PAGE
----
The team began with several simple, common sense approaches to reducing light pollution in the region. Fixtures waste a lot of light by emitting it in directions where it is not required, thus needlessly contributing to light pollution. Designing fixtures that cast light downward, rather than disperse it widely, and requiring use of these more efficient fixtures, was one early fix implemented by the team. An estimated 2,500 light fixtures were replaced in the municipalities surrounding Mont-Megantic. Timing lighting to periods when people were present — for example, when entering and exiting their homes — was another part of the strategy.

Light is composed of several different wavelengths of energy, and blue light scatters sixteen times more than light at the red end of the spectrum. The human eye is also more sensitive to blue light. If the program could reduce the presence of blue light and replace it with less polluting amber light, the night sky would benefit. The team worked with lighting manufacturers, including Philips Lighting, to develop products that would fit these criteria.

Implementation of the program involved local hearings but was comprehensively designed and implemented at the provincial level, with tougher requirements the closer one got to the observatories. Compliance was mandated for home and business owners within the zones immediately surrounding the mountain, but the Quebec provincial government offered reimbursements of up to ninety percent for property owners’ costs to change their lighting to approved fixtures.  Some businesses, such as gasoline stations with pumps that required white lights, were granted limited exceptions to the stringent rules. But overall, there was little resistance among local community members, because the new lights also saved money by reducing energy costs.

Photo of Mont MeganticPhoto by O. TaillonThe Astronomical Observatory in Mont Megantic National Park. Mont Megantic became the world’s first Dark Sky Reserve in 2007.

With the successful implementation of the public awareness and conversion plan, Mont Megantic officially received the international designation of a Dark Sky Reserve from the International Dark Sky Association in September 2007. Since that time, eight other locations in New Zealand, the UK, Namibia, France and Germany have been certified, the most recent in Wales in 2015.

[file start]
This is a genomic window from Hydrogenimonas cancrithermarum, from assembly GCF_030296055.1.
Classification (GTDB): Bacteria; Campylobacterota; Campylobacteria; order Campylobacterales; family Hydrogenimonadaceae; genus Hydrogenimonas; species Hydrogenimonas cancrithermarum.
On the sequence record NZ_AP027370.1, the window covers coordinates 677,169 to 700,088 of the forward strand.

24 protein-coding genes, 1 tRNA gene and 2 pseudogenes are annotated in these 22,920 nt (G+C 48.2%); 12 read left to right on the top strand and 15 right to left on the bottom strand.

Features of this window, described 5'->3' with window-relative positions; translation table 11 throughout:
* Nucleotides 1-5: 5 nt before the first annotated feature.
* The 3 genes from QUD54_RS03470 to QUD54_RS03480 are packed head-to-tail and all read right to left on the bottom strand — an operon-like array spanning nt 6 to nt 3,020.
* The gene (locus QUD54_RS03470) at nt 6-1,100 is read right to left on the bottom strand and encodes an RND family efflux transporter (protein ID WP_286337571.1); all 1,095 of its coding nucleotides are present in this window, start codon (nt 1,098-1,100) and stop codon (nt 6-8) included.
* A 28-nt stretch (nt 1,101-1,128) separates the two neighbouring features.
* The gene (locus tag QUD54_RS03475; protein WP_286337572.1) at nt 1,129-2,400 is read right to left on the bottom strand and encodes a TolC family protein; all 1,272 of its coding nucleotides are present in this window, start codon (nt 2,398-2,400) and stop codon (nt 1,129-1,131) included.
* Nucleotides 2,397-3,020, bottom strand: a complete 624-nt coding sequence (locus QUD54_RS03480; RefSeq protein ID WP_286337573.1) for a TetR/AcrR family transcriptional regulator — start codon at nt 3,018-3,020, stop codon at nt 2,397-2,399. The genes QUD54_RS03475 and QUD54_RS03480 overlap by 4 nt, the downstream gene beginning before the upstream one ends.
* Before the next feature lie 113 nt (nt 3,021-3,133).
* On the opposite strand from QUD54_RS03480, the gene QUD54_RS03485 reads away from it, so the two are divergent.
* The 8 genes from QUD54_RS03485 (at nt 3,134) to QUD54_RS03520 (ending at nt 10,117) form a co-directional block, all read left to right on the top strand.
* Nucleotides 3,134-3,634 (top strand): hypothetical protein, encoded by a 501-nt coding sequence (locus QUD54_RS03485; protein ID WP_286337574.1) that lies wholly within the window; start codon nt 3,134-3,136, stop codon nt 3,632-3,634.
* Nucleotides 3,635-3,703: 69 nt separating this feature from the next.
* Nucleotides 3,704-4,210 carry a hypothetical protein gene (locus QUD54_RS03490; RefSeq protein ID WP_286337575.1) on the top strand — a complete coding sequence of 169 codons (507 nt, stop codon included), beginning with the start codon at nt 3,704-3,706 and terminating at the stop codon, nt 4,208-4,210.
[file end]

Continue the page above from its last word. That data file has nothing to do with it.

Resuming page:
Guided by flat, softly glowing disks embedded in the gravel, I walked along the short path to the observatory’s entrance and took my seat inside. The dulcet tones of New Age music gently filled the circular room as the retractable panel in the dome slid open to reveal a night sky full of shimmering lights.

A young man wearing a pony tail under a wireless headset chattered about the operation of the telescope as well as the heavenly objects it was pointed toward. The audience members were invited to climb the short set of steps to look into the telescope’s lens as well as move freely to another smaller telescope set up outdoors. 

Throughout the evening, I peered at the moon in such extreme high definition that I could see rocky debris scattered in a pinwheel effect around a crater. I marveled at Saturn’s rings and it’s moon, Titan, orbiting the all-gas body. But the limit of my comprehension was tested when I viewed the fuzzy globular cluster of stars known as M13. A mere point of light itself in the endless sky, Messier 13, also known as M13, consists of stars that are light-years apart — pulsing light waves that were carrying critical information about the universe through space and time to where I was now standing. This information was reaching my eyes in large part due to the efforts of forward-thinking individuals who understood the value of preserving the night. 

Learn more about the Mont Megantic Observatory and the ASTROLab (which is open to visitors) here.

David Lee Drotar
David Lee Drotar's nature stories appear in USA Today, Mountain Living, The Globe & Mail, New York Post, The Buffalo News and numerous other publications. He is the author of seven books including Steep Passages: A Worldwide Eco-Adventurer Unlocks Nature's Spiritual Truths.